Shropshire Star

Peter Rhodes on heating, hunting and the perils of trying to do good

Our lights went out again for a few minutes a couple of days ago. I’m not sure what’s going on but I reckon we’ve had more outages in the past three months than in the previous 10 years. Same for you?

How to save them?

In a little stroke of genius, the heat generated by computers at Exmouth Leisure Centre is being trapped in a surrounding jacket of oil and harnessed to warm the swimming pool. Doesn’t it make you wonder how much computer-warmth has been produced over the years by experts seeking the holy grail of clean, green energy – and allowed to escape through the nearest window?

Still on warmth, the boss of Bosch UK Vonjy Rajakoba is the latest expert to question the wisdom of installing heat pumps as a replacement for gas boilers. He has a vested interest in selling us heat pumps yet he points out frankly that millions of older homes in Britain lack the space and the insulation to make pumps work effectively. Undeterred, the Government is pressing ahead with its target of installing 600,000 heat pumps per year.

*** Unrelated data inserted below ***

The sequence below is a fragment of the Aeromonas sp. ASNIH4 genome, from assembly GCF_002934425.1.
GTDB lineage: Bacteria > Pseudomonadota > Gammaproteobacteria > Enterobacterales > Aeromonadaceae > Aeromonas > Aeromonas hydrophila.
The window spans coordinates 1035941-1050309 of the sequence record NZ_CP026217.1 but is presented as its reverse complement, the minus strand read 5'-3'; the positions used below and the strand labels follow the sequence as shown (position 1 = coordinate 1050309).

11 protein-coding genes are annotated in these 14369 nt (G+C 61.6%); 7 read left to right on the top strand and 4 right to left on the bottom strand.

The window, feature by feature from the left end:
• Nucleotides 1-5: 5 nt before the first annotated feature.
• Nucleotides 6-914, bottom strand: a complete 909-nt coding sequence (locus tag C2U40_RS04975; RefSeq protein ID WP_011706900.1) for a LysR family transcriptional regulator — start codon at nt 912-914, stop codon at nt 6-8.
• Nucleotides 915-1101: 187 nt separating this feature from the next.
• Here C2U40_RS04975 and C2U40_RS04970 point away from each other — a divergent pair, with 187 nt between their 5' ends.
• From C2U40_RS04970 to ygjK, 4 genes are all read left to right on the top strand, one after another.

Does this example of Whitehall persevering with a project that no-one really wants, at any price, despite the warnings of experts, ring a bell? It looks suspiciously like an HS2 in every home.

“Virtually everyone agrees that allowing people to bring home animal trophies from hunting holidays should be banned at once,” says Joanna Lumley, supporting the Trophy Hunting Bill. Depends who you mean by “virtually everyone”.

While a number of UK celebrities including Judi Dench, Ricky Gervais and Liam Gallagher support the Bill, more than 100 conservationists in African countries – who probably know more about the subject than most – denounce it as “another way of recolonising Africa.” Behold the perils of philanthropy. You start your day feeling like St Francis, you end it being cast as Cecil Rhodes.

I’m reminded of an enthusiastic American hunter and trophy collector I met in a South African game reserve. He passionately believed that the best way to end the poaching of elephants, rhinos and other endangered creatures in Africa was to hand conservation over to America’s National Rifle Association. The theory is that no-one takes better care of animals than someone who enjoys killing them. Tallyho . . ?